In relation to his obvious prowess as a printmaker, there is surprisingly and disappointingly little information that is readily accessible about Sydney Litten (1887-1934). Even the date of his death is often wrongly given as 1949 because of the demise that year of a near namesake, Sidney Litton.
Litten studied art at St. Martin's School of Art and etching at the Royal College of Art under Frank Short and became Senior Master at St Martin's School, exhibitingat the Royal Academy and the New English Art Club. He did the majority of his work in Spain and Italy but also the Netherlands. Fifty-one of his prints are recorded in the annual <em>Fine Prints of the Year </em>between 1926 and 1935. Like Whistler and McBey he did his etchings in series such as his Thames images and two Venice Sets of four prints each, done in 1928. Venice was the subject for fifteen etchings, exhibited until 1935, the year after his death in London. Sydney Litten was the father of the artist Maurice Sydney Litten (1919-1979).
The portrait painter and printmaker Andrew Freeth wrote of the older Litten: "To many friends he seemed a gentle faun. His work was sustained on two levels; one - traditional, sensitive, topographical realism, the other - imaginative and poetic...All his work is deeply sincere, soundly drawn and inspired by a genuine passion for nature and an awareness of the mystery which lies behind the usual world."
Marken is a peninsula in the Markermeer, in the Netherlands and a former island in the Zuiderzee, located in the municipality Waterland in the province North Holland. It is the namesake of the Markermeer, the body of water which surrounds it. The former island is nowadays connected to the North Holland mainland by a causeway. Marken is a well-known tourist attraction, well known for its characteristic wooden houses and was the location for significant works by the Dutch/New Zealand artist Petrus van der Velden in the previous century.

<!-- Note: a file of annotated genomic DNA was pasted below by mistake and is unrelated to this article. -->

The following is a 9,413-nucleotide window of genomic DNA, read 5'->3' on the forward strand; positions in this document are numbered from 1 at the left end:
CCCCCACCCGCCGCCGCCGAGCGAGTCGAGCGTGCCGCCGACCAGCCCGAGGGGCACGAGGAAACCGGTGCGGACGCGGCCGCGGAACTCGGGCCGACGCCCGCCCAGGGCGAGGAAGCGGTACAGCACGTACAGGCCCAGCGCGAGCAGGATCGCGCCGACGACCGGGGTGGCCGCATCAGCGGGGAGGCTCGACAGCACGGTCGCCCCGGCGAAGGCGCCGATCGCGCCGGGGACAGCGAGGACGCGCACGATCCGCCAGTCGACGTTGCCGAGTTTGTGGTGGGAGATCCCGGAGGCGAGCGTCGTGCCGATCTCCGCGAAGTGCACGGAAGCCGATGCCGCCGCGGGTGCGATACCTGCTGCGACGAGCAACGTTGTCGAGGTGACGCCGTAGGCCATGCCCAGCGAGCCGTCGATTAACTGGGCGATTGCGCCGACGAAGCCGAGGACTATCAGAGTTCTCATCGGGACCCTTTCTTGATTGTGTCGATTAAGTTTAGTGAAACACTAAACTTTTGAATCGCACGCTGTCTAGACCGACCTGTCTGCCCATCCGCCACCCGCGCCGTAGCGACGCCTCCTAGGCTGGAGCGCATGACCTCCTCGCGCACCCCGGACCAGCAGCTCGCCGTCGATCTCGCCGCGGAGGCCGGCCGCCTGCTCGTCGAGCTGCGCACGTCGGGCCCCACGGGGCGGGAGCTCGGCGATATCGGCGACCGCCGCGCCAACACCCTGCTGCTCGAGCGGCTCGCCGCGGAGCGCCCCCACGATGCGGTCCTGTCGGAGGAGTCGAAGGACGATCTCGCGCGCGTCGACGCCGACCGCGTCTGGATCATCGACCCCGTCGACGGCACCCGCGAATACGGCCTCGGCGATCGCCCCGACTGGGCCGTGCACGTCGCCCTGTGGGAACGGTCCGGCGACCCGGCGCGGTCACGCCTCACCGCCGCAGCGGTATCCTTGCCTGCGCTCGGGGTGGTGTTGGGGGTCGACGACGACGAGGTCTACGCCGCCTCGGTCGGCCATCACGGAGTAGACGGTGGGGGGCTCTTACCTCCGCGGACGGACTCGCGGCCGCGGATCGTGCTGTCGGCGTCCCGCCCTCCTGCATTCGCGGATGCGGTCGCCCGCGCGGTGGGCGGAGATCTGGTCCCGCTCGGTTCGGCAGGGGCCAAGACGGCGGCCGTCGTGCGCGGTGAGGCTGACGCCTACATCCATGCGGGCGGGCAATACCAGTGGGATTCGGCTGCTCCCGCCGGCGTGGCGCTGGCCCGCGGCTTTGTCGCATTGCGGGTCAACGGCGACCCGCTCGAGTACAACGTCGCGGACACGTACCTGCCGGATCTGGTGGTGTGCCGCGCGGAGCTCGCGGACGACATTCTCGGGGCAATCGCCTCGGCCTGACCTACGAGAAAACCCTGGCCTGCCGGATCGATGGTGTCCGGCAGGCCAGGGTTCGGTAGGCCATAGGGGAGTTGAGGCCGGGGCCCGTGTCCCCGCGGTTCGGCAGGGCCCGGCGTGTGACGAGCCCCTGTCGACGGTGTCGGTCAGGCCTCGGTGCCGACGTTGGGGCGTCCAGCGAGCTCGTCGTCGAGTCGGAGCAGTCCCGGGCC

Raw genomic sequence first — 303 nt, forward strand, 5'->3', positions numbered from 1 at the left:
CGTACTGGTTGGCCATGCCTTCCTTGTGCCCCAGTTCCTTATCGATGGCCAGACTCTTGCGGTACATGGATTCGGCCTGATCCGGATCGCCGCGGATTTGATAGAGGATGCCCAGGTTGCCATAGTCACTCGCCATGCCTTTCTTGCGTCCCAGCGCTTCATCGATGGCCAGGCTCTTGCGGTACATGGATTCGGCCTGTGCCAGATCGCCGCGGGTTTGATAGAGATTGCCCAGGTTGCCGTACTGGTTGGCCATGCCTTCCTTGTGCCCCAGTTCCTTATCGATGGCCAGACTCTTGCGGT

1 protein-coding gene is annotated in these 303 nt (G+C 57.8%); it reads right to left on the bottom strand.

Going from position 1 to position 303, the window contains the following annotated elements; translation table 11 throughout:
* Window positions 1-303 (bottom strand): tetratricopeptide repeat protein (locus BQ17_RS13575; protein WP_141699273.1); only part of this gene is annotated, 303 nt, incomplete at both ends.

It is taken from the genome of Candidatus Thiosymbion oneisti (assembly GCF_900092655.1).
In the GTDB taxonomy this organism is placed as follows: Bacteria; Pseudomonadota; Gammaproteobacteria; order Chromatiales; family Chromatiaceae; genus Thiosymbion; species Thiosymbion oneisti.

On blue/green Whatman paper, Litten brings out the rich tonalities of the airy, flat, watery landscape he observes. The etching/drypoint almost certainly dates from the same trip to the Netherlands as his <em>Evening on the Zuyder Zee </em>(Te Papa 1956-0001-12), whereas this is a morning scene. There is some ambiguity about the title - the writing on the support is hard to read, but in the absence of any other evidence the Dutch for 'Island' - 'Eiland' is given to the print. Surprisingly, for a printmaker of Litten's obvious talents, it appears to be unrepresented in any other public collection.
See: The Annex Galleries, 'Sidney Mackenzie Litten Biography', https://www.annexgalleries.com/artists/biography/1413/Litten/Sidney
Dr Mark Stocker Curator, Historical International Art September 2018